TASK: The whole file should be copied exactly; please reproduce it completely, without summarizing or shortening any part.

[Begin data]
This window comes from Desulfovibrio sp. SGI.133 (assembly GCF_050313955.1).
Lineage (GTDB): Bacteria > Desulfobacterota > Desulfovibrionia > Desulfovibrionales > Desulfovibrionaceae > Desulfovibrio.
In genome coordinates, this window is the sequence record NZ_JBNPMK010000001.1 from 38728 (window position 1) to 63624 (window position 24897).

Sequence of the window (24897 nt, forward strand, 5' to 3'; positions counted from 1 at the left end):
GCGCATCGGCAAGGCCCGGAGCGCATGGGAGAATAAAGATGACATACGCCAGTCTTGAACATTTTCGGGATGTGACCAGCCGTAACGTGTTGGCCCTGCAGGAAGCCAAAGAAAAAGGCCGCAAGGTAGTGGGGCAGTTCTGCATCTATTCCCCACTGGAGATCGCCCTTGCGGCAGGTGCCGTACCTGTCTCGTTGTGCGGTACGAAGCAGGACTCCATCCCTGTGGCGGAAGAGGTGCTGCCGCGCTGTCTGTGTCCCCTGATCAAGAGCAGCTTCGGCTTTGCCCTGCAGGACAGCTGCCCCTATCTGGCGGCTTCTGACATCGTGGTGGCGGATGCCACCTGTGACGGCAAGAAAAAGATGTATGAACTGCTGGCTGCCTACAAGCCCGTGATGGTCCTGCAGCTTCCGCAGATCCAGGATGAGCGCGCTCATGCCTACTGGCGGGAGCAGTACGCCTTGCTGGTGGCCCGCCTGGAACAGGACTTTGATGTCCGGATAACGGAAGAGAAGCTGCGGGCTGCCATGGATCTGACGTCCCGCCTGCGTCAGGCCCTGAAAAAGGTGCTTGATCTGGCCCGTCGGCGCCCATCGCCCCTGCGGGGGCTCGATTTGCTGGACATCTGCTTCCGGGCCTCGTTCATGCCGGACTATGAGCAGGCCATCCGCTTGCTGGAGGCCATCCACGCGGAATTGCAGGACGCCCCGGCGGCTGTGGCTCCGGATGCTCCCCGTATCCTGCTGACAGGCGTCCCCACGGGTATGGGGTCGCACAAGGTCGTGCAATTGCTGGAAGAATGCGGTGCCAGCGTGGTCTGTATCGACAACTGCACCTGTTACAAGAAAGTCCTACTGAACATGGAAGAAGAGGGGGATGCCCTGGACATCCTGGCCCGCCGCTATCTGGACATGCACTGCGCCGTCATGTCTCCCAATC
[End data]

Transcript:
This window comes from Desulfovibrio sp. SGI.133 (assembly GCF_050313955.1).
Lineage (GTDB): Bacteria > Desulfobacterota > Desulfovibrionia > Desulfovibrionales > Desulfovibrionaceae > Desulfovibrio.
In genome coordinates, this window is the sequence record NZ_JBNPMK010000001.1 from 38728 (window position 1) to 63624 (window position 24897).

Sequence of the window (24897 nt, forward strand, 5' to 3'; positions counted from 1 at the left end):
GCGCATCGGCAAGGCCCGGAGCGCATGGGAGAATAAAGATGACATACGCCAGTCTTGAACATTTTCGGGATGTGACCAGCCGTAACGTGTTGGCCCTGCAGGAAGCCAAAGAAAAAGGCCGCAAGGTAGTGGGGCAGTTCTGCATCTATTCCCCACTGGAGATCGCCCTTGCGGCAGGTGCCGTACCTGTCTCGTTGTGCGGTACGAAGCAGGACTCCATCCCTGTGGCGGAAGAGGTGCTGCCGCGCTGTCTGTGTCCCCTGATCAAGAGCAGCTTCGGCTTTGCCCTGCAGGACAGCTGCCCCTATCTGGCGGCTTCTGACATCGTGGTGGCGGATGCCACCTGTGACGGCAAGAAAAAGATGTATGAACTGCTGGCTGCCTACAAGCCCGTGATGGTCCTGCAGCTTCCGCAGATCCAGGATGAGCGCGCTCATGCCTACTGGCGGGAGCAGTACGCCTTGCTGGTGGCCCGCCTGGAACAGGACTTTGATGTCCGGATAACGGAAGAGAAGCTGCGGGCTGCCATGGATCTGACGTCCCGCCTGCGTCAGGCCCTGAAAAAGGTGCTTGATCTGGCCCGTCGGCGCCCATCGCCCCTGCGGGGGCTCGATTTGCTGGACATCTGCTTCCGGGCCTCGTTCATGCCGGACTATGAGCAGGCCATCCGCTTGCTGGAGGCCATCCACGCGGAATTGCAGGACGCCCCGGCGGCTGTGGCTCCGGATGCTCCCCGTATCCTGCTGACAGGCGTCCCCACGGGTATGGGGTCGCACAAGGTCGTGCAATTGCTGGAAGAATGCGGTGCCAGCGTGGTCTGTATCGACAACTGCACCTGTTACAAGAAAGTCCTACTGAACATGGAAGAAGAGGGGGATGCCCTGGACATCCTGGCCCGCCGCTATCTGGACATGCACTGCGCCGTCATGTCTCCCAATC